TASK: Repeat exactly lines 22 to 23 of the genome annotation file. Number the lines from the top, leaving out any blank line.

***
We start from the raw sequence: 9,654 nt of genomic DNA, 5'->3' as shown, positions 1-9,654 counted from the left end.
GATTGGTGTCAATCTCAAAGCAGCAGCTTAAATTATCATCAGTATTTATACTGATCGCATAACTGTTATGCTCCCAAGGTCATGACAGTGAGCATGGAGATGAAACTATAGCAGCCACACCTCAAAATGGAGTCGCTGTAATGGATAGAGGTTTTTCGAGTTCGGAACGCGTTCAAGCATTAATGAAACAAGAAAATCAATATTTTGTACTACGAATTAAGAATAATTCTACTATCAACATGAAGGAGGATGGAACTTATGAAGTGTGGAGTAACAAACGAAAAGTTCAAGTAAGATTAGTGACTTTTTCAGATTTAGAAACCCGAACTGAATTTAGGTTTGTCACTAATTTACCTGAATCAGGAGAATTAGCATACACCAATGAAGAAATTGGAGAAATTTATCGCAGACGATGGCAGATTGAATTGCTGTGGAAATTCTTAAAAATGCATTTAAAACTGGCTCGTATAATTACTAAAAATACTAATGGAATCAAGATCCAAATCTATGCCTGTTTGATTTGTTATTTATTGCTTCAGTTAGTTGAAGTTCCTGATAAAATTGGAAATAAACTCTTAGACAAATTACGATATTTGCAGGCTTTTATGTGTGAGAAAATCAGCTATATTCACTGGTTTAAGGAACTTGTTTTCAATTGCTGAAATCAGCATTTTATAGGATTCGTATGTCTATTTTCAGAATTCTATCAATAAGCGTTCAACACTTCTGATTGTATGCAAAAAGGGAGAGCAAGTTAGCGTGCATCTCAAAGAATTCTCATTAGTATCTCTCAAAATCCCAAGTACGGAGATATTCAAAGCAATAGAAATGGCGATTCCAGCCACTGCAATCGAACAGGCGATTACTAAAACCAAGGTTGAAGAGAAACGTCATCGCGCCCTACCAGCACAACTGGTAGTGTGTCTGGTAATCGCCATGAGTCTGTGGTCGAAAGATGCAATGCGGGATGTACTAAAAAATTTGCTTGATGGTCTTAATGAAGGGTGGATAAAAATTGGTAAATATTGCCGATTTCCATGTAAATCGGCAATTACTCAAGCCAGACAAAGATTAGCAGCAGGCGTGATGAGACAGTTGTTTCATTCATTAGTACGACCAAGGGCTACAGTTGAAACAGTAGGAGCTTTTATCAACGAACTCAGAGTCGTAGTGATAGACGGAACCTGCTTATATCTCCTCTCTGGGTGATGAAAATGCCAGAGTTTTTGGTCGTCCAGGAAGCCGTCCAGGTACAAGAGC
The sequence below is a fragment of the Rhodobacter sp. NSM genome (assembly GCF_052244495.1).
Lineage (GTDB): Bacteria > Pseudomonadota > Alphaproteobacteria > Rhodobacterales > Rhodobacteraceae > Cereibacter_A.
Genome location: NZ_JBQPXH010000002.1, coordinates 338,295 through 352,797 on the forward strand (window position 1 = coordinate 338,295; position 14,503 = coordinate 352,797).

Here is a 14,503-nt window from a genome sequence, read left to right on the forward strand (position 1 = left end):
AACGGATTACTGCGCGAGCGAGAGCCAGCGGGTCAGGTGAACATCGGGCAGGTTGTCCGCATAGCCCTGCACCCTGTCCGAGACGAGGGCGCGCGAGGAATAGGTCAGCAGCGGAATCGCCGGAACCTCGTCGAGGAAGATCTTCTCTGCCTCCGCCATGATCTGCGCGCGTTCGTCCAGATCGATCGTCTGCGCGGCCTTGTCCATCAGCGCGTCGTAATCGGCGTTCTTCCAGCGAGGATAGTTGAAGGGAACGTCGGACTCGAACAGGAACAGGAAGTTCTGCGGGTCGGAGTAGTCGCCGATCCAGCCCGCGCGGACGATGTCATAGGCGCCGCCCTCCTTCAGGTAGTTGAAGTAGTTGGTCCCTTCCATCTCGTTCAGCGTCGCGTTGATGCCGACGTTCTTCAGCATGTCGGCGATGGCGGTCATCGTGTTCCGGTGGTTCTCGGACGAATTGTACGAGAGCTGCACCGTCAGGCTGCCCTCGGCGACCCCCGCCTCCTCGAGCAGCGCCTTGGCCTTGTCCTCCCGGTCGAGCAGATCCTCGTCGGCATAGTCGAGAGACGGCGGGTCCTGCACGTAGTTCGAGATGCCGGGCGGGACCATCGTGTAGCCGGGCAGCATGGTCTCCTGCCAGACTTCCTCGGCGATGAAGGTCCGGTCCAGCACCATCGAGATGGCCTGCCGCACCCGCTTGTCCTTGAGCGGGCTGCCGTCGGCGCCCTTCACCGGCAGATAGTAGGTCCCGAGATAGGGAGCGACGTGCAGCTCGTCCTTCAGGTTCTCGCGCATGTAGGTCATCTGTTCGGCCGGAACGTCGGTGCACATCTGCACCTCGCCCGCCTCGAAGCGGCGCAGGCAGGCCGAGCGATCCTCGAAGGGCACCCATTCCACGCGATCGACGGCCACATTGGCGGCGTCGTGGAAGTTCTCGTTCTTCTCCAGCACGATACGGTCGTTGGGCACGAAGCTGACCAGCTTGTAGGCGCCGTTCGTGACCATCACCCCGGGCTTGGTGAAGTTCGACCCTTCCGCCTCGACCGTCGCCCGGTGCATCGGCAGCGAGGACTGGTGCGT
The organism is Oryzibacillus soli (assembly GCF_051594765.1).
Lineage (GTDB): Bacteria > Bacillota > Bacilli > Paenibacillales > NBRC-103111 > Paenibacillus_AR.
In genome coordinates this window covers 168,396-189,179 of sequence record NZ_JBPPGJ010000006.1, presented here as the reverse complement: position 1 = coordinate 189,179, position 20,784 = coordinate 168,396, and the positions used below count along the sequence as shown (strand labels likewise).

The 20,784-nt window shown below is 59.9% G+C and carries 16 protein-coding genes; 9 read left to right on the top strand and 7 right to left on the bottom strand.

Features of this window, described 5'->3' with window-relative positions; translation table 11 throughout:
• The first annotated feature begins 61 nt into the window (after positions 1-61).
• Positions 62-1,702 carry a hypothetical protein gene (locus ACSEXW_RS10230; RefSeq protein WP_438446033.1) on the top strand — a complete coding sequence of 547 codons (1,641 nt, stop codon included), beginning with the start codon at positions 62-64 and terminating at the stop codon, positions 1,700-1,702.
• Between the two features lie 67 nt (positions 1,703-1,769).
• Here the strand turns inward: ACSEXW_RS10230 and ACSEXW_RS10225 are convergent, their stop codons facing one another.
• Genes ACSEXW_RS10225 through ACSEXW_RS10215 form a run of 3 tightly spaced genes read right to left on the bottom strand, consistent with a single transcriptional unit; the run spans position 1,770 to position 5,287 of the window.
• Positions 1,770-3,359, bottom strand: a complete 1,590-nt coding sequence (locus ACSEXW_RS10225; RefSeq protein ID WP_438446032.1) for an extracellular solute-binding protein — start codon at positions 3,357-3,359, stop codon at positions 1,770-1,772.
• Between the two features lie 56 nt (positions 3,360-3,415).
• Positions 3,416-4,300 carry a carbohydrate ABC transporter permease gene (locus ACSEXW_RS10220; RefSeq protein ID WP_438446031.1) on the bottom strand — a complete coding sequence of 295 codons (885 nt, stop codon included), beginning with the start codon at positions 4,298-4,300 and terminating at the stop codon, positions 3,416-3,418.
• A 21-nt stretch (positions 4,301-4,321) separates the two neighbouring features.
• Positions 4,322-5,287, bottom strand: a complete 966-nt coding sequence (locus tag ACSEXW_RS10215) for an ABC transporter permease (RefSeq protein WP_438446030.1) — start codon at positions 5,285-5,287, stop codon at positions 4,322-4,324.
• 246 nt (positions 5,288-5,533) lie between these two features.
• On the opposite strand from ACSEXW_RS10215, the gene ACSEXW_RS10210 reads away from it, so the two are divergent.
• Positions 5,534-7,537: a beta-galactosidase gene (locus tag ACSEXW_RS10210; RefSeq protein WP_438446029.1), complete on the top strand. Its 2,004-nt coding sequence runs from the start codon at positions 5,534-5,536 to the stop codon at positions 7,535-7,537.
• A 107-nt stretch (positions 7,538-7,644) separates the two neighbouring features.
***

• Positions 4,322-5,287, bottom strand: a complete 966-nt coding sequence (locus tag ACSEXW_RS10215) for an ABC transporter permease (RefSeq protein WP_438446030.1) — start codon at positions 5,285-5,287, stop codon at positions 4,322-4,324.
• 246 nt (positions 5,288-5,533) lie between these two features.